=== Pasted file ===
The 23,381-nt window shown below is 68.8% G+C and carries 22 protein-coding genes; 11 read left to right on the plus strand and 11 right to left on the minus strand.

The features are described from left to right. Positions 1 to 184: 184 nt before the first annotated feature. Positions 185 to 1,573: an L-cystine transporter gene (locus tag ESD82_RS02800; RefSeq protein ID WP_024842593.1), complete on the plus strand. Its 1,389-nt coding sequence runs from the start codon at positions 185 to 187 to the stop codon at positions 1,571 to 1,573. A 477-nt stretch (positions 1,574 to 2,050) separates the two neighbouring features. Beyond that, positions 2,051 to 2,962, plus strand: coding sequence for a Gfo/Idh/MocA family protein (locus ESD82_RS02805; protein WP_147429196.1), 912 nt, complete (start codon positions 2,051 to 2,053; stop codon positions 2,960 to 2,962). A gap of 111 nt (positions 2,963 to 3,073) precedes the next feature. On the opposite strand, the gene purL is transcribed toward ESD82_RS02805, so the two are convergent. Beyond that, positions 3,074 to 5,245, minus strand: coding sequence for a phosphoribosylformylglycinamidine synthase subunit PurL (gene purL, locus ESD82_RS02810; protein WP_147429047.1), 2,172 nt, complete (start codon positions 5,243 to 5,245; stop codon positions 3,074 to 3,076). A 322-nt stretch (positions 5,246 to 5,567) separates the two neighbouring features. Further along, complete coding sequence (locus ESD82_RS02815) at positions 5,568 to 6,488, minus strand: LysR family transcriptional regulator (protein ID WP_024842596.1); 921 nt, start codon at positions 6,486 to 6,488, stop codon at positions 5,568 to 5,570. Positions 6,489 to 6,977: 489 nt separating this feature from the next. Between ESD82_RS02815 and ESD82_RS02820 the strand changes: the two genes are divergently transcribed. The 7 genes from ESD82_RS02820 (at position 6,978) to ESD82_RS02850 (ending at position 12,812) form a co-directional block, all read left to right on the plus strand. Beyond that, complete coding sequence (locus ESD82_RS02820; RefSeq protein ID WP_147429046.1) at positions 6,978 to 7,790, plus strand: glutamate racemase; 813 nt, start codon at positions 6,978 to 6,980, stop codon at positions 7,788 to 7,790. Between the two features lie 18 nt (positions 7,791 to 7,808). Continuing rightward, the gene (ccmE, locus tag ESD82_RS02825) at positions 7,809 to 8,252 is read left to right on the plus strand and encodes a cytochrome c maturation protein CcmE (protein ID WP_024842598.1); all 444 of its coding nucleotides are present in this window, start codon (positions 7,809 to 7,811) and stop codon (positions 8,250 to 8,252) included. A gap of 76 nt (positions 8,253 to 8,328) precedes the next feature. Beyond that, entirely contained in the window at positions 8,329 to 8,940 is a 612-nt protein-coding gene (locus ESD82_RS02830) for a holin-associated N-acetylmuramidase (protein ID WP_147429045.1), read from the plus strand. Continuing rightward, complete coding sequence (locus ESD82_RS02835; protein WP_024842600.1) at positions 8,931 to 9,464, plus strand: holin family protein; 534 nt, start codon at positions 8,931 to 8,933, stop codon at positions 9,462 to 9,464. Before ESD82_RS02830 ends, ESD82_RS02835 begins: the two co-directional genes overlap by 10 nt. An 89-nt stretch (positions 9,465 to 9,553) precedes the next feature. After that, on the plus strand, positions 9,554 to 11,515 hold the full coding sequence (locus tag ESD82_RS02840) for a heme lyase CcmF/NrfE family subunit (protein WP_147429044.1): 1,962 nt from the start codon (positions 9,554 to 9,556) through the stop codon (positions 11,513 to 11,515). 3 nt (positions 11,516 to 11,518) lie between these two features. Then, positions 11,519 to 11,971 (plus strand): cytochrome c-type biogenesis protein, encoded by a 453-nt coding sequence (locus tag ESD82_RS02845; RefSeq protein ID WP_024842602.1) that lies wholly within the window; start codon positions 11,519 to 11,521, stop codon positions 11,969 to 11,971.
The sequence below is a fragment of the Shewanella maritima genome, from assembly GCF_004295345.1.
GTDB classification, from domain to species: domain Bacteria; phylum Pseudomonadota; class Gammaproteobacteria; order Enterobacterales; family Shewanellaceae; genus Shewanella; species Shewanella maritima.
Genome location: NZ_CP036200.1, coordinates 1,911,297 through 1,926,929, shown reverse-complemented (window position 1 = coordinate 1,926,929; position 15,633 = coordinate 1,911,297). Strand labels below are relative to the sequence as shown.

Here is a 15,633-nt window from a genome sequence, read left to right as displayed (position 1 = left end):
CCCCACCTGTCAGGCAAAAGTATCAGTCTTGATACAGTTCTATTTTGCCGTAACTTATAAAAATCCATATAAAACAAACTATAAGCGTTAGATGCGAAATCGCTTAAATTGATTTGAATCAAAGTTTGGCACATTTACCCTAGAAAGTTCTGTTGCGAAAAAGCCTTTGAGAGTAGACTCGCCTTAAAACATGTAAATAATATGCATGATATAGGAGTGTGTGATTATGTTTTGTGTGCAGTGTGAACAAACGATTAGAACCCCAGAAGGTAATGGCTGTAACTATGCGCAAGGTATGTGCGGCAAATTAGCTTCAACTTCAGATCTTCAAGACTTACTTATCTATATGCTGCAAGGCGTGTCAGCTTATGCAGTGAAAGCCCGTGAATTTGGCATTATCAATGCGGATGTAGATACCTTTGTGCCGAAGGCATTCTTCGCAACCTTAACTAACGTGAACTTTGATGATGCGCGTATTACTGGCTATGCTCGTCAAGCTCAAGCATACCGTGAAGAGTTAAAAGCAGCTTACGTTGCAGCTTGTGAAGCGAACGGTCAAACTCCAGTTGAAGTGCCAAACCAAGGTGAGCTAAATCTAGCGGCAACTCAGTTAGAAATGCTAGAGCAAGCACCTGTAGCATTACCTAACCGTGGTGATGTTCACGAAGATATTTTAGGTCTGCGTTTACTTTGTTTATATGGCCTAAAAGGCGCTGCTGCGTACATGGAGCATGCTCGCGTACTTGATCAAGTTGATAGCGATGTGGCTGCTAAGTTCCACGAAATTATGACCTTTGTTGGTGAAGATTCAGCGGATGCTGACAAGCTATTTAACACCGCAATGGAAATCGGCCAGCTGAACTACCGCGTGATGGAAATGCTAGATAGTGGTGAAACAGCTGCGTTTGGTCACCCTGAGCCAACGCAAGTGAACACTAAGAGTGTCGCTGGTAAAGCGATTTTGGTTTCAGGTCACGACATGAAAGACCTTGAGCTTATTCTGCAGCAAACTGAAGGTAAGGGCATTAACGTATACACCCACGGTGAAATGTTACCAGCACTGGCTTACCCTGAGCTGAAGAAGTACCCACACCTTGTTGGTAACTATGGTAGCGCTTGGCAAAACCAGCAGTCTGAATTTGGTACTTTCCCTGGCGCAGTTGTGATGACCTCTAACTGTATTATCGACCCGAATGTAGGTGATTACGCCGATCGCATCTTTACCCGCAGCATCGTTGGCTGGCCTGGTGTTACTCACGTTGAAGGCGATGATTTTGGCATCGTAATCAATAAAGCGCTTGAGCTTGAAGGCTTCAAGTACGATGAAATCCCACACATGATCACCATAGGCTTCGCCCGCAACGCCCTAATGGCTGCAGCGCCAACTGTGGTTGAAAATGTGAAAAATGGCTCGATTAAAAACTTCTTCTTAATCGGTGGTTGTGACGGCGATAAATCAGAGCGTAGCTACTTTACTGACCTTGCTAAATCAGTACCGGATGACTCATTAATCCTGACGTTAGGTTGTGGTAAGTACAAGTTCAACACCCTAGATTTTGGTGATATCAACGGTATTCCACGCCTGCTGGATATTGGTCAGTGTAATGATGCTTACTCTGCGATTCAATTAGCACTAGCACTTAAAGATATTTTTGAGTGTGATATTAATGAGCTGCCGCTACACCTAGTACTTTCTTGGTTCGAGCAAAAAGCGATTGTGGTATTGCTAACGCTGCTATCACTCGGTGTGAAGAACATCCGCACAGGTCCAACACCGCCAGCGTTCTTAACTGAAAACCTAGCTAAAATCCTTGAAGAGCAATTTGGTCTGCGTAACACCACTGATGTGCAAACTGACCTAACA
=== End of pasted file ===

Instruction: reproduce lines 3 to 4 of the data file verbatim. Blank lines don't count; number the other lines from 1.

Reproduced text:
The sequence below is a fragment of the Shewanella maritima genome, from assembly GCF_004295345.1.
GTDB classification, from domain to species: domain Bacteria; phylum Pseudomonadota; class Gammaproteobacteria; order Enterobacterales; family Shewanellaceae; genus Shewanella; species Shewanella maritima.